26. Hatzigeorgiadis, A., & Biddle, S. J. H. (2000). Assessing cognitive interference in sport: Development of the Thought Occurrence Questionnaire for Sport. Anxiety, Stress, & Coping, 13, 65–86. doi: 10.1080/10615800008248334.CrossRefGoogle Scholar
  27. Hatzigeorgiadis, A., & Biddle, S. J. H. (2002). Cognitive interference during competition among athletes with different goal orientation profiles. Journal of Sports Sciences, 20, 707–715.PubMedCrossRefGoogle Scholar
  28. Hatzigeorgiadis, A., Zourbanos, N., Galanis, E., & Theodorakis, Y. (2011). Self-talk and sports performance: A meta-analysis. Perspectives οn Psychological Science, 6(4), 348–356. doi: 10.1177/1745691611413136.CrossRefGoogle Scholar
  29. Hulleman, C. S., Schrager, S. M., Bodmann, S. M., & Harackiewicz, J. M. (2010). A meta-analytic review of achievement goal measures: Different labels for the same constructs or different constructs with similar labels? Psychological Bulletin, 136, 422–449. doi: 10.1037/a0018947.PubMedCrossRefGoogle Scholar
  30. Kaplan, A., & Maehr, M. L. (2007). The contributions and prospects of goal orientation theory. Educational Psychology Review, 19, 141–184.CrossRefGoogle Scholar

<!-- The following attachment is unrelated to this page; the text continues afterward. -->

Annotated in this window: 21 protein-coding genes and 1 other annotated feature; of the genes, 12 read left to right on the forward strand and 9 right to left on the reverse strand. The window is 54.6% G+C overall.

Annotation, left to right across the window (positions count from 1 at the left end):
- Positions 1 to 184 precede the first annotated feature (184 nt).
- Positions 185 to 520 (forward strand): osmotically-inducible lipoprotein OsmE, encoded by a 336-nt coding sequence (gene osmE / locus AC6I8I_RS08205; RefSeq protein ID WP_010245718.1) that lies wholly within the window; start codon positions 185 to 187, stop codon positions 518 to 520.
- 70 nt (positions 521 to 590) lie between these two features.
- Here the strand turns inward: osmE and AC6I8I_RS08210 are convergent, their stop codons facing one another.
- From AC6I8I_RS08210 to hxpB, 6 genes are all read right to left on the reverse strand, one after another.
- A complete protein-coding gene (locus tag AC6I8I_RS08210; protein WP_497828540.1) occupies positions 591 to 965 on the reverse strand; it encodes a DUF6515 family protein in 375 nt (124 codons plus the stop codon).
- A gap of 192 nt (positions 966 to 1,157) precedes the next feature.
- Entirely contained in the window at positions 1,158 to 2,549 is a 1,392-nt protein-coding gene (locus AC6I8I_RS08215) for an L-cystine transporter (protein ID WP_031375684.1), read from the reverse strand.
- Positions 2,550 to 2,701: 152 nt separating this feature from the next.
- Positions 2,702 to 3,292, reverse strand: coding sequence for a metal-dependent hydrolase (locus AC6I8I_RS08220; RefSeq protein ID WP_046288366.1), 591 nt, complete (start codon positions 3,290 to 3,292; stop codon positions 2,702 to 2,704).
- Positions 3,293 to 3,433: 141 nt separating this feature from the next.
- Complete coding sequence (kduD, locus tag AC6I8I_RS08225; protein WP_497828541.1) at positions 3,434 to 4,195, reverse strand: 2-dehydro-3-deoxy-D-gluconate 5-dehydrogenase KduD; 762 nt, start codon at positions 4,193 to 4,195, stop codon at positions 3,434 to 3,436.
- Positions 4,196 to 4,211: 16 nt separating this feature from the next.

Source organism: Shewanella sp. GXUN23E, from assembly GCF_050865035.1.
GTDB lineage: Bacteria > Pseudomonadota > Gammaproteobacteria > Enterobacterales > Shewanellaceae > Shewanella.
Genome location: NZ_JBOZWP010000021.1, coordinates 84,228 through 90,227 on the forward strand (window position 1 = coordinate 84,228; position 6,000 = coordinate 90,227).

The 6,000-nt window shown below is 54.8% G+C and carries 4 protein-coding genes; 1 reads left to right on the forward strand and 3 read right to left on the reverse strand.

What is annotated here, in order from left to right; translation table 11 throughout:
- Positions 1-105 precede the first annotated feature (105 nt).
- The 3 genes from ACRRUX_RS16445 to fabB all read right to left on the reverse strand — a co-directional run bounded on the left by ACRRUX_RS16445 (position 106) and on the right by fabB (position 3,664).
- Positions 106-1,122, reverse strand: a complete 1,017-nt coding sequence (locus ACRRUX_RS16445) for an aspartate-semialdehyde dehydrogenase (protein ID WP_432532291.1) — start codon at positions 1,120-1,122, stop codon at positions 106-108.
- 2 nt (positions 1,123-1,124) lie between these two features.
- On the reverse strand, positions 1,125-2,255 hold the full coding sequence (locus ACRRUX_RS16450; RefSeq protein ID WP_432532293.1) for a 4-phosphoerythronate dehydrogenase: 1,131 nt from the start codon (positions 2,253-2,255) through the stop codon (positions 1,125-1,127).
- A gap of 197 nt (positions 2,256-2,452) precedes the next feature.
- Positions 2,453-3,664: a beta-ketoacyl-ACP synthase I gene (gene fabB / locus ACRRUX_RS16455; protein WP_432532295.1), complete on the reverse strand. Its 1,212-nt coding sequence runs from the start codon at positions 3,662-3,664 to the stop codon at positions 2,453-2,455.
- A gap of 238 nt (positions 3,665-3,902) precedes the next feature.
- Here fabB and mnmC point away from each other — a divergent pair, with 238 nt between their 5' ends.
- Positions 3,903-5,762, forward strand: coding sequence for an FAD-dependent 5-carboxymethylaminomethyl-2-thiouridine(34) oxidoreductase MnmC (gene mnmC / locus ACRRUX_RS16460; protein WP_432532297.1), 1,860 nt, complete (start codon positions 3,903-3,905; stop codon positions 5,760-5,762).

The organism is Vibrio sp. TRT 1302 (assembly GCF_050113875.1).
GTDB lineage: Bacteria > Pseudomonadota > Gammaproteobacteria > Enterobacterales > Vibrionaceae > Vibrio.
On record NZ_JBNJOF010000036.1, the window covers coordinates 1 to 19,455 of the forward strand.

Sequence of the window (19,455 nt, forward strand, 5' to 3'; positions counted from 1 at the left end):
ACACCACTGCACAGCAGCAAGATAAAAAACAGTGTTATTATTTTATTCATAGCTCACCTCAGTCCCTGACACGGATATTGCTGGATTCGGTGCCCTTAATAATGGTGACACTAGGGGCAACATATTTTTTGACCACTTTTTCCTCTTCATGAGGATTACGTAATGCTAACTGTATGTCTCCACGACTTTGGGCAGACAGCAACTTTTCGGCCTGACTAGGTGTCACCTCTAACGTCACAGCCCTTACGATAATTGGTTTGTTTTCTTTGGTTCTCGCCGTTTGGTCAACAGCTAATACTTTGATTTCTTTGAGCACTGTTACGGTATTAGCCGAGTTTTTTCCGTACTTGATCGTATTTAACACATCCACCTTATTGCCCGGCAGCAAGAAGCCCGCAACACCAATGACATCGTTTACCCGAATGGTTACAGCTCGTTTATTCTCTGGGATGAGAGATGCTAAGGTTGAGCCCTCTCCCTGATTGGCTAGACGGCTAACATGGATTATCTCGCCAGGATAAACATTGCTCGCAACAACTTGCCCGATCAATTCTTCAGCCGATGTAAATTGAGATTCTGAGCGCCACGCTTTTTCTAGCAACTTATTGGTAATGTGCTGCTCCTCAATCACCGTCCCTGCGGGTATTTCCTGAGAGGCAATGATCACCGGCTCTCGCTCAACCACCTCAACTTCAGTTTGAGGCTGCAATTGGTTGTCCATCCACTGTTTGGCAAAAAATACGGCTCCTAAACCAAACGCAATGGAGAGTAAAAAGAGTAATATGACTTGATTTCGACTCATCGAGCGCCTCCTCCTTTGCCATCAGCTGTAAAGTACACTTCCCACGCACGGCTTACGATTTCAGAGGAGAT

31. Kaplan, A. C., & Midgley, C. (1997). The effect of achievement goals: Does level of perceived academic competence make a difference. Contemporary Educational Psychology, 22, 415–435.PubMedCrossRefGoogle Scholar
  32. Kristiansen, E., & Roberts, G. (2010). Young elite athletes and social support: Coping with competitive and organizational stress in “Olympic” competition. Scandinavian Journal of Medicine and Science in Sports, 20, 686–695. doi: 10.1111/j.1600-0838.2009.00950.x.PubMedCrossRefGoogle Scholar
  33. Larrain, A., & Haye, A. (2012). The discursive nature of inner speech. Theory & Psychology, 22(1), 3–22. doi: 10.1177/0959354311423864.CrossRefGoogle Scholar
  34. Locke, E. A., & Latham, G. P. (1990). A theory of goal setting and task performance. Englewood Cliffs, NJ: Prentice Hall.Google Scholar
  35. Mallett, C. J., & Hanrahan, S. J. (1997). Race modeling: An effective cognitive strategy for the 100 m sprinter? The Sport Psychologist, 11, 72–85.Google Scholar
  36. Marsh, H. W., Papaioannou, A., Martin, A., & Theodorakis, Y. (2006). Motivational constructs in Greek physical education classes: Gender and age effects in a nationally representative longitudinal sample. International Journal of Sport & Exercise Psychology, 4, 121–148. doi: 10.1080/1612197X.2006.9671789.CrossRefGoogle Scholar
  37. Martens, M. P. (2005). The use of structural equation modeling in counseling psychology research. The Counseling Psychologist, 33, 269–298. doi: 10.1177/0011000004272260.CrossRefGoogle Scholar
  38. Meichenbaum, D. (1977). Cognitive-behavior modification: An integrative approach. New York: Plenum Press.CrossRefGoogle Scholar
  39. Milosis, D., & Papaioannou, A. (2007). Effects of interdisciplinary teaching on multiple goals, intrinsic motivation, self-concept and school achievement. In J. Liukkonen, Y. Wanden Auweele, B. Vereijken, D. Alfermann, & Y. Theodorakis (Eds.), Psychology for physical educators (Vol. 2, pp. 175–198). Champaign, IL: Human Kinetics.Google Scholar